We landed in the perfectly clear waters of Little Inagua, all parts of the boat still attached, and all passengers still aboard. Looking around at the miles of turquoise and aqua blue waters I could only think how good it felt to be back in the Bahamas. Since this was our first landing in the Bahamas this trip, we headed to customs for check-in, only to remember that we didn’t have any cash left, having donated it all to the officials in the Dominican Republic. Luckily, Chris had brought cash with him, and covered our check-in cost. Our time on Little Inagua was short but thoroughly enjoyed. We all took a walk down to the lighthouse where we took in a spectacular view of the island. Sugar even made the climb up the spiral stairs with us. Unfortunately, she couldn’t climb the last leg which was a ladder so she missed out on the best view on the island.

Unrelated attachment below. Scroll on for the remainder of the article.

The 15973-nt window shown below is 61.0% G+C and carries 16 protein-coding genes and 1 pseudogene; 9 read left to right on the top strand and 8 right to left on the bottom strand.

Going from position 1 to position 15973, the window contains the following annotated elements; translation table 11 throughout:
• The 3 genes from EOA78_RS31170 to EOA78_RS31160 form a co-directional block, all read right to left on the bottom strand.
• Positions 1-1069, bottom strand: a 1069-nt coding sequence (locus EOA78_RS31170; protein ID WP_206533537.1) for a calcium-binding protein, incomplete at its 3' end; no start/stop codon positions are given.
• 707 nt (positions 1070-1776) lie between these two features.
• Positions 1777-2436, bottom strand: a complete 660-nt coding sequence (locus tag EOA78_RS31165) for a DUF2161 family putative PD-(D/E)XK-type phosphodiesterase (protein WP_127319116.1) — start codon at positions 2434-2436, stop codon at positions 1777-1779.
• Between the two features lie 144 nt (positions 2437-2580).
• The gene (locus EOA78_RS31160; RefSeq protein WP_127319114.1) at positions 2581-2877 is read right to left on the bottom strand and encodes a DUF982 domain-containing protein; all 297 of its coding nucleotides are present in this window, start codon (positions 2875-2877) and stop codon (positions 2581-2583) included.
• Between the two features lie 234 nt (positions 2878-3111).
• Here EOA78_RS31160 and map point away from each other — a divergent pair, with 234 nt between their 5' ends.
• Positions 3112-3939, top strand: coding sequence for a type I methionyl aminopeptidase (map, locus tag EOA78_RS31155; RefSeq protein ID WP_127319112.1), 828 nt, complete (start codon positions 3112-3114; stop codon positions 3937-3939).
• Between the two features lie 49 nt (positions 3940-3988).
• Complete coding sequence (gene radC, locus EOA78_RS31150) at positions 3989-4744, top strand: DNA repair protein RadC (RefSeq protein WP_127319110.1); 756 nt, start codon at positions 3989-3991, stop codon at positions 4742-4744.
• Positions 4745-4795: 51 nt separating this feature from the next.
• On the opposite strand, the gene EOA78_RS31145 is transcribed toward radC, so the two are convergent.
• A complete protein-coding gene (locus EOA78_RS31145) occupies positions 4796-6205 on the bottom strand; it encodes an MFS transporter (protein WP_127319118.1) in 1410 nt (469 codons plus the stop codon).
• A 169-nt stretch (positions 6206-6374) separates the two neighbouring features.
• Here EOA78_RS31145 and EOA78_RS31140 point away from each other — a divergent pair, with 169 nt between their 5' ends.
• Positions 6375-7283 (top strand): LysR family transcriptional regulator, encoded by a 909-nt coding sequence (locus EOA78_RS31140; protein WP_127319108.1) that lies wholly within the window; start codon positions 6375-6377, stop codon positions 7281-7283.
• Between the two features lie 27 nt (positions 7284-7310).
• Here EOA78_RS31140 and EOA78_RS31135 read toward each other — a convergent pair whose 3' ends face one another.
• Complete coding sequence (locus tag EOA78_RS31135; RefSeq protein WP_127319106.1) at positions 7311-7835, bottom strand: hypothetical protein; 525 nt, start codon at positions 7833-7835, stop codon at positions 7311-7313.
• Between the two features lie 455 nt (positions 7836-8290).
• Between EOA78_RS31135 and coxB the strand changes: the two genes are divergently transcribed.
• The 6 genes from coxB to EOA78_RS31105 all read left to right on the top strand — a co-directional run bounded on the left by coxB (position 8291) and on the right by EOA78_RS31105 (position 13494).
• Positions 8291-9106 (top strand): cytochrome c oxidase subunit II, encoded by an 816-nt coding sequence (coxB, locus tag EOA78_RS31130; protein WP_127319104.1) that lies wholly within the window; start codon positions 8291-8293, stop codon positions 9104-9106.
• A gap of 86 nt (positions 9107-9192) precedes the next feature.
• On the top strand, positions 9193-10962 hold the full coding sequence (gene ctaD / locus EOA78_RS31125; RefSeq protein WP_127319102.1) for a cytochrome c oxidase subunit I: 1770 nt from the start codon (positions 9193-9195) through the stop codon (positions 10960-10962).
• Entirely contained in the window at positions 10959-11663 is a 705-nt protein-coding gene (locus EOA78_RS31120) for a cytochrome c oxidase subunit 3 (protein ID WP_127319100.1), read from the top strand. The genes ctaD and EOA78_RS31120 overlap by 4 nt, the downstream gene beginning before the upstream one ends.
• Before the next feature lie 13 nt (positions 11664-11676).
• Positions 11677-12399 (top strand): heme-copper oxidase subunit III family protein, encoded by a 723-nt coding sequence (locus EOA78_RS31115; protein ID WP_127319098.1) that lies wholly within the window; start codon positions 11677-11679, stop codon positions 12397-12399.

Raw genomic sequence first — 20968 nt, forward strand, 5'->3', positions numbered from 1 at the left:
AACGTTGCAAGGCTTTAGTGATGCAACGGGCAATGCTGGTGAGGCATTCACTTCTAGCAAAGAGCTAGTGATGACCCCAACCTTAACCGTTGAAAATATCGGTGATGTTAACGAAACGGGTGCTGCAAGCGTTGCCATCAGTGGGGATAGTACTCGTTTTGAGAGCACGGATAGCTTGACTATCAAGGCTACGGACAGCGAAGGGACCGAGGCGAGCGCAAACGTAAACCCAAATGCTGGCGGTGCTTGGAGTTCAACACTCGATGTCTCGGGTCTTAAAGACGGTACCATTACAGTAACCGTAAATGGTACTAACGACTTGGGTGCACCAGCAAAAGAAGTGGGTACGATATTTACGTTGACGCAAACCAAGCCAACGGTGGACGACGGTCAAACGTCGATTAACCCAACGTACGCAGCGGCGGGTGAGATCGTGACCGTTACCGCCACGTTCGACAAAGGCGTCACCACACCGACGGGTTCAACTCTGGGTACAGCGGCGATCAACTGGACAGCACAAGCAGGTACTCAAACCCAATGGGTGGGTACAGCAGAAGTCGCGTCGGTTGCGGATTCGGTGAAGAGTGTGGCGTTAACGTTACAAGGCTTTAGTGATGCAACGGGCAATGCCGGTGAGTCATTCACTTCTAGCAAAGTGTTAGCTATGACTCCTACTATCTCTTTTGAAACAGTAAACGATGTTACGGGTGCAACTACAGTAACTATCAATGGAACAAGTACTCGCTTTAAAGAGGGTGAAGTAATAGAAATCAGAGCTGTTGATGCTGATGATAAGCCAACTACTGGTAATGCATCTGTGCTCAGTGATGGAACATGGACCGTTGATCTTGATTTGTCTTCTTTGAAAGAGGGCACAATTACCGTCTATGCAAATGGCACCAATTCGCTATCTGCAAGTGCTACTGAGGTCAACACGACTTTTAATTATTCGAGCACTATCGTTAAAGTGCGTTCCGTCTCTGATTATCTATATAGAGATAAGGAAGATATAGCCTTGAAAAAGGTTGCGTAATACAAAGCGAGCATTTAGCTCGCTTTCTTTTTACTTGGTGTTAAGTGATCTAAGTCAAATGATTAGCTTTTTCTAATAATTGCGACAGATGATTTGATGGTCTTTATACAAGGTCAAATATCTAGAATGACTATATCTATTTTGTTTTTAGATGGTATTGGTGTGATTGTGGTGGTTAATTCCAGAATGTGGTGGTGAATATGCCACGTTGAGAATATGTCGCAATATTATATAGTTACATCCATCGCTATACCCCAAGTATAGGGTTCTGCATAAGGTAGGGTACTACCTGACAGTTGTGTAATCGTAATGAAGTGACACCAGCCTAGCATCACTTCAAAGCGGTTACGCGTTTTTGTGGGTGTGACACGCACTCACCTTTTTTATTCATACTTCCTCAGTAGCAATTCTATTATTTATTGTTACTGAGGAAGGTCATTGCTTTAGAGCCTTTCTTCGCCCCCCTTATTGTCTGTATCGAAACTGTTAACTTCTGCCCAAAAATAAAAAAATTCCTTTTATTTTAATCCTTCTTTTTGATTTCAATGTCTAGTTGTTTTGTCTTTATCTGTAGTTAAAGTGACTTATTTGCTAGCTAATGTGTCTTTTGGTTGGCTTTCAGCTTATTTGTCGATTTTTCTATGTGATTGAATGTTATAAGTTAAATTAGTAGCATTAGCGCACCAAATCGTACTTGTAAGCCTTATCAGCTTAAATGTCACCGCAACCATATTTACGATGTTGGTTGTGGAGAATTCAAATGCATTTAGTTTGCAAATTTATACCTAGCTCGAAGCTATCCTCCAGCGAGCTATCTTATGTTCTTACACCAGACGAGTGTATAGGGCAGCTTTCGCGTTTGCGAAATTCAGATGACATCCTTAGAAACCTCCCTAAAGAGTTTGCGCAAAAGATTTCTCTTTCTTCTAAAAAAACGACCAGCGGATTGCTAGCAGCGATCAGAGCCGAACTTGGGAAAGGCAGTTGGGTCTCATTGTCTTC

We ran into, not literally (for the PETA people reading), some whales on the north end of the island. Chris and I jumped in to get some photos, but they were gone by the time we got in. Bummer. Since we were all craving goat, we decided to move on to the next island ( j/k about the goat – no one should ever crave goat, but we’re getting to that). We made a brief stop in the Northwest Cays, which is a blip in the middle of nowhere. It’s not an island, but more of an atoll with a sandbar. Jessica and I thoroughly checked the little atoll of Northwest Cays for signs of life while Chris spearfished, and though we did hear some strange sounds, we didn’t find any goats.